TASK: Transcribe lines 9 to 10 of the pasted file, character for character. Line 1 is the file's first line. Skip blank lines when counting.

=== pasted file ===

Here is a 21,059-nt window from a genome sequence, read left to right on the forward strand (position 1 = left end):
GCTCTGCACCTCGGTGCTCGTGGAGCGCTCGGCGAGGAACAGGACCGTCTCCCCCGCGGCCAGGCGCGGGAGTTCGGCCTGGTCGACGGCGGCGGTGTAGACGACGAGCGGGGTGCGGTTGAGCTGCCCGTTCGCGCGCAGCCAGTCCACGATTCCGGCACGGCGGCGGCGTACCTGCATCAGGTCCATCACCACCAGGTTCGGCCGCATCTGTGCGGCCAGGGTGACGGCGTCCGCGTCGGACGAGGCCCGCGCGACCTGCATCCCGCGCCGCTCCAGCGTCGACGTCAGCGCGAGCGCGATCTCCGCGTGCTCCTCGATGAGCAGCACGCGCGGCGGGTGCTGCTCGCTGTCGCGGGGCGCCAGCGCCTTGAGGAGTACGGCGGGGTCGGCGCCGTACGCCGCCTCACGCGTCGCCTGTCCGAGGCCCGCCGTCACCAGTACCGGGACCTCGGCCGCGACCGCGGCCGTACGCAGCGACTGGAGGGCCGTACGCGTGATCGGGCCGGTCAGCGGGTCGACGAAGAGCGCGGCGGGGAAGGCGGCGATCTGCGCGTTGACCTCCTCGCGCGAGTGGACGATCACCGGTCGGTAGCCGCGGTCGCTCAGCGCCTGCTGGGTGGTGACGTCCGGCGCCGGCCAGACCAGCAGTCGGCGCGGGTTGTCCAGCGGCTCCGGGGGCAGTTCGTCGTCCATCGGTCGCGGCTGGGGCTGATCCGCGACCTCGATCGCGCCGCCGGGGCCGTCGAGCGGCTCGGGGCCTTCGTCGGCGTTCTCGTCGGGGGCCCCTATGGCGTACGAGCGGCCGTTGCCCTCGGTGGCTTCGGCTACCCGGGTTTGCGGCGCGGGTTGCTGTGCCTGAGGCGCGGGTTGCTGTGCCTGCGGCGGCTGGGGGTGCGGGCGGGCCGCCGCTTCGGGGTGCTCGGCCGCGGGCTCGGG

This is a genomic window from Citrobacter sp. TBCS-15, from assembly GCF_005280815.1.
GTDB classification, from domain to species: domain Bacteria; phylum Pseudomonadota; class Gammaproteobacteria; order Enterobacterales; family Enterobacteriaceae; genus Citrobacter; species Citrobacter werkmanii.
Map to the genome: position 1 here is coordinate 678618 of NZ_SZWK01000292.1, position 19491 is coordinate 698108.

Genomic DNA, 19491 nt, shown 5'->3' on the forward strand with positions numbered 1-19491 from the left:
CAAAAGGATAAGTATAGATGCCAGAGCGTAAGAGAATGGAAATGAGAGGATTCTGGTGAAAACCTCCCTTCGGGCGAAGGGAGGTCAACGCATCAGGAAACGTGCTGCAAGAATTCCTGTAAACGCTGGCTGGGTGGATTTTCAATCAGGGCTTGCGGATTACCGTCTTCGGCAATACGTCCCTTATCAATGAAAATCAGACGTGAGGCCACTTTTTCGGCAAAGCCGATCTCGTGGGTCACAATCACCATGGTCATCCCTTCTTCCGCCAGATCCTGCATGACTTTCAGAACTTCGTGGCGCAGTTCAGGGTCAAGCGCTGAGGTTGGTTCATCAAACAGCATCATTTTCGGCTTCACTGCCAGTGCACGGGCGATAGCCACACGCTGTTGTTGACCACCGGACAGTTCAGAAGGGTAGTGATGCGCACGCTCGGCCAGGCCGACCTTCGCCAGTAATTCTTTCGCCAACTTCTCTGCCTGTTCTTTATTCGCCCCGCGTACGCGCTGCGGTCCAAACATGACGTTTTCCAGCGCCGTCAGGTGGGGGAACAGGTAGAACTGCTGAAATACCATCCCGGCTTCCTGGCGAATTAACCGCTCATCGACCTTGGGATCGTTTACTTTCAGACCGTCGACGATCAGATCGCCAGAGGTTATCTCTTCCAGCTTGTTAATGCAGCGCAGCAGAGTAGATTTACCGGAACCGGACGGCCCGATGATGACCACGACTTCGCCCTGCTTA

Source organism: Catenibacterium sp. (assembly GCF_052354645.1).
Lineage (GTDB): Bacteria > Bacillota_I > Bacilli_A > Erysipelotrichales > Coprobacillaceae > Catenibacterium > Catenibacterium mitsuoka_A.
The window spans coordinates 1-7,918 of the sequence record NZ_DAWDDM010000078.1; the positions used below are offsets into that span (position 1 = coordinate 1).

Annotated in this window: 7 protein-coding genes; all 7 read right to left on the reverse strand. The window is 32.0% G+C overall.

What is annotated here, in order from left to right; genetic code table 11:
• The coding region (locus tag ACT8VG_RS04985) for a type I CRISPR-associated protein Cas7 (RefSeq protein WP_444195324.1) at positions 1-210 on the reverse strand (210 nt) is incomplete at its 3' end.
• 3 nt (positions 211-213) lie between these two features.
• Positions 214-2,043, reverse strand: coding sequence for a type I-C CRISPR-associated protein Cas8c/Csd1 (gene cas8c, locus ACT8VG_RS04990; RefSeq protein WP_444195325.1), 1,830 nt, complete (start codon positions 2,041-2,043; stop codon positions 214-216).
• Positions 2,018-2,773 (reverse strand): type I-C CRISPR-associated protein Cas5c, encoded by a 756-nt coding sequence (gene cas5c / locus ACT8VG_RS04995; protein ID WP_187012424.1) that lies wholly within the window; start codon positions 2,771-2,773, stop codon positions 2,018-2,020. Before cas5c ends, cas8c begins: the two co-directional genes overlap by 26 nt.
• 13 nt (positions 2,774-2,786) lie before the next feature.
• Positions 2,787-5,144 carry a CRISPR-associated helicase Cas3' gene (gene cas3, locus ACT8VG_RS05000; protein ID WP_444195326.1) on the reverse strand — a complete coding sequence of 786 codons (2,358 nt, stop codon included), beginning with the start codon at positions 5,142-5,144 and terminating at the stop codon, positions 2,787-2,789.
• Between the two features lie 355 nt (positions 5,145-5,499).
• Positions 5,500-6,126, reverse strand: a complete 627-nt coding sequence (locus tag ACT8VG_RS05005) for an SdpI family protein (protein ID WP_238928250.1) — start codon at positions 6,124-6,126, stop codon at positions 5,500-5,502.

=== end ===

Lineage (GTDB): Bacteria > Bacillota_I > Bacilli_A > Erysipelotrichales > Coprobacillaceae > Catenibacterium > Catenibacterium mitsuoka_A.
The window spans coordinates 1-7,918 of the sequence record NZ_DAWDDM010000078.1; the positions used below are offsets into that span (position 1 = coordinate 1).